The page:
President Obama is expecting to give a toned-down version of a victory speech at his State of the Union speech on Tuesday to press for issues favored by the coalition of women, youth and minorities that swept him to victory. Now that the election is over, health-care reform will continue to take shape, with the Obama administration more confident to speak openly about the changes.
By Greg Robb
Feb. 8, 2013, 1:21 p.m. EST
WASHINGTON (MarketWatch) — President Barack Obama is expected to show some new-found swagger at his State of the Union speech on Tuesday to press for issues favored by the coalition of women, youth and minorities that swept him to victory in November.
In what is expected to be a toned-down version of a victory speech, business interests will be relegated to the sidelines, analysts said. Obama will address the Congress at 9 p.m. on Tuesday.
Industry victories and defeats, and the corresponding stock price moves, will be relegated to the vagaries of federal regulation, rather than Congress, experts said.
“This is the year of regulation, not legislation,” said Ethan Siegal, founder of the Washington Exchange, a firm that monitors Washington for Wall Street.
For instance, bank regulation is expected to plod along, with the same intense behind-the-scenes lobbying by industry and cautious regulators keeping progress an a glacial pace.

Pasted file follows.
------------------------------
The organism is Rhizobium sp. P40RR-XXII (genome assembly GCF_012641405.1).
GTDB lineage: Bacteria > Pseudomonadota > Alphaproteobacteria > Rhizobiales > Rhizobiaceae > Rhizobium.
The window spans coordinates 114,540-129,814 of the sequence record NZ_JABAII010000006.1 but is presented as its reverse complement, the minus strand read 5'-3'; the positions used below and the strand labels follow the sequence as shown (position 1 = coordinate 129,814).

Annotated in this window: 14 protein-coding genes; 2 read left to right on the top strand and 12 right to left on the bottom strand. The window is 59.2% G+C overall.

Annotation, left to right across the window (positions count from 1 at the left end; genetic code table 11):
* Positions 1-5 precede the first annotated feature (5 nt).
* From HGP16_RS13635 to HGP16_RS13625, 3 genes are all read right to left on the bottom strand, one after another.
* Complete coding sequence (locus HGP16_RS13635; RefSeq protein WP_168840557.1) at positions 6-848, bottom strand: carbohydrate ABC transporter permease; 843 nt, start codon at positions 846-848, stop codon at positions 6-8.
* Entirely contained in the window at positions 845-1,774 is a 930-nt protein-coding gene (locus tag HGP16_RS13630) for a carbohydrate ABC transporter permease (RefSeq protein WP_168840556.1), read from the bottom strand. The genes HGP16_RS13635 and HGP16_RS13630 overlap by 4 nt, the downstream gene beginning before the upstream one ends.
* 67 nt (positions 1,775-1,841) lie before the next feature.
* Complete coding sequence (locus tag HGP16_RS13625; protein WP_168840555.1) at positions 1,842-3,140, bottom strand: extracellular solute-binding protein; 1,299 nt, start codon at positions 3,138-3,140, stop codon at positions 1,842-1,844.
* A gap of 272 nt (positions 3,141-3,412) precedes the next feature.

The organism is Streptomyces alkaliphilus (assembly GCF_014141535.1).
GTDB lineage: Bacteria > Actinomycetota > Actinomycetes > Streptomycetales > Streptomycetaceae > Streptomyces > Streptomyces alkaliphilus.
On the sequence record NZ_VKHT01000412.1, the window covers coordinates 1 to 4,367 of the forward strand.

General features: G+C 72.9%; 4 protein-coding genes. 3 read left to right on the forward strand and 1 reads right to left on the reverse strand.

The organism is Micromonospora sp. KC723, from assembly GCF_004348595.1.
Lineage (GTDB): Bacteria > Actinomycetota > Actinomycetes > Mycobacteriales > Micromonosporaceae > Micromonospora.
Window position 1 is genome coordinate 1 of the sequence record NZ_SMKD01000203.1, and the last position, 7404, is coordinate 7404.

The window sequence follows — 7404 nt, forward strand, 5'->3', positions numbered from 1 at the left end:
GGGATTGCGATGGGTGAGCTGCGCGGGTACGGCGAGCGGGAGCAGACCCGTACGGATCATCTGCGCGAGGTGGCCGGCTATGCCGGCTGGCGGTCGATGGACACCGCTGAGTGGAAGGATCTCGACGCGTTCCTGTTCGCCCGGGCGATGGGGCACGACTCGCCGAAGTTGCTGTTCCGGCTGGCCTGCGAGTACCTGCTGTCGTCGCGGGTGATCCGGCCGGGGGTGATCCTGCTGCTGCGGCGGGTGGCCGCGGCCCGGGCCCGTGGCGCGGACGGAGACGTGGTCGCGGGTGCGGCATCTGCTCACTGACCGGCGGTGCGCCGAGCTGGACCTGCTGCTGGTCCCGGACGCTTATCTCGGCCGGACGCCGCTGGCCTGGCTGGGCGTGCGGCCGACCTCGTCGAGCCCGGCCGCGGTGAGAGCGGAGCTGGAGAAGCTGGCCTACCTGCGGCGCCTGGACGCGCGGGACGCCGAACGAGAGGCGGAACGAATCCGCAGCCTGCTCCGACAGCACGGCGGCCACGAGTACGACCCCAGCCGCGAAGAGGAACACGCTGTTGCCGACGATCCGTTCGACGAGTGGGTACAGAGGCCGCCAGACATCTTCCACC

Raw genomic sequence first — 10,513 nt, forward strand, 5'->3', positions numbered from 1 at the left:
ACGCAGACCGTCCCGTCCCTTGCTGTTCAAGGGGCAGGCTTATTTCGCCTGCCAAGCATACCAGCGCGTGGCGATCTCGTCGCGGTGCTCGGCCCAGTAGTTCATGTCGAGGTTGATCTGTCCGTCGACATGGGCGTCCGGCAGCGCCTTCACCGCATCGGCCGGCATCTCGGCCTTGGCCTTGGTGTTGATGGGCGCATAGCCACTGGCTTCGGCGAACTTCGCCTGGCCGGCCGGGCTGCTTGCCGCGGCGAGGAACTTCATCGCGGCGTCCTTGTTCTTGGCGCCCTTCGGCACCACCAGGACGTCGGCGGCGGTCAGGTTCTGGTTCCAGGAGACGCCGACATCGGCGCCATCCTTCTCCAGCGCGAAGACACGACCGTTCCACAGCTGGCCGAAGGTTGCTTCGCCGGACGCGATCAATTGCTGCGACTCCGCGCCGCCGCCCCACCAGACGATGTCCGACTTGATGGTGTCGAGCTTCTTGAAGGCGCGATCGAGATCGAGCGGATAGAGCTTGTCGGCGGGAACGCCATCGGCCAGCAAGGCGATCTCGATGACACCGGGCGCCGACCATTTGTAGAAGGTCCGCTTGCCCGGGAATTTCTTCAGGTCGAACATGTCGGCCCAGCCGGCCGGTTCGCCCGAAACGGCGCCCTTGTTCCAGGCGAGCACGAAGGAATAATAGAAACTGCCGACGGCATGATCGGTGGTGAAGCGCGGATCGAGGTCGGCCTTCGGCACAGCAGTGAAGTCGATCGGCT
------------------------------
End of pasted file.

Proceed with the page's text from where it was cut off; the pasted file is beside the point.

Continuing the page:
Health-care reform will continue to take shape, with the Obama administration more confident to speak openly about the changes now that the election is over.
Headlines will come soon from energy regulation, experts said.
The Environmental Protection Agency is likely to announce rules under the Clean Air Act to require reduction in greenhouse gas emissions from existing power plants, said Michael Greenstone, the director of the Hamilton Project, a division of the Brookings Institution that focuses on economic policy.
The president is expected to “spread the field,” talking about big issues like gun control and immigration to keep House Republicans off balance, Siegal said.
“It will be a fairly large laundry list, to talk to his base about items he’d like to accomplish,” Siegal said.
The goal will be to find something he can accomplish given the fact that he doesn’t control the House.
“His confidence can only take him so far, every time he wants to go the distance, he runs up against 218,” the number of votes needed to pass a bill in the House, Siegal said.
In most cases, there is little, if any, “middle ground” for compromise between House Republicans, Obama and congressional Democrats, Siegel said.
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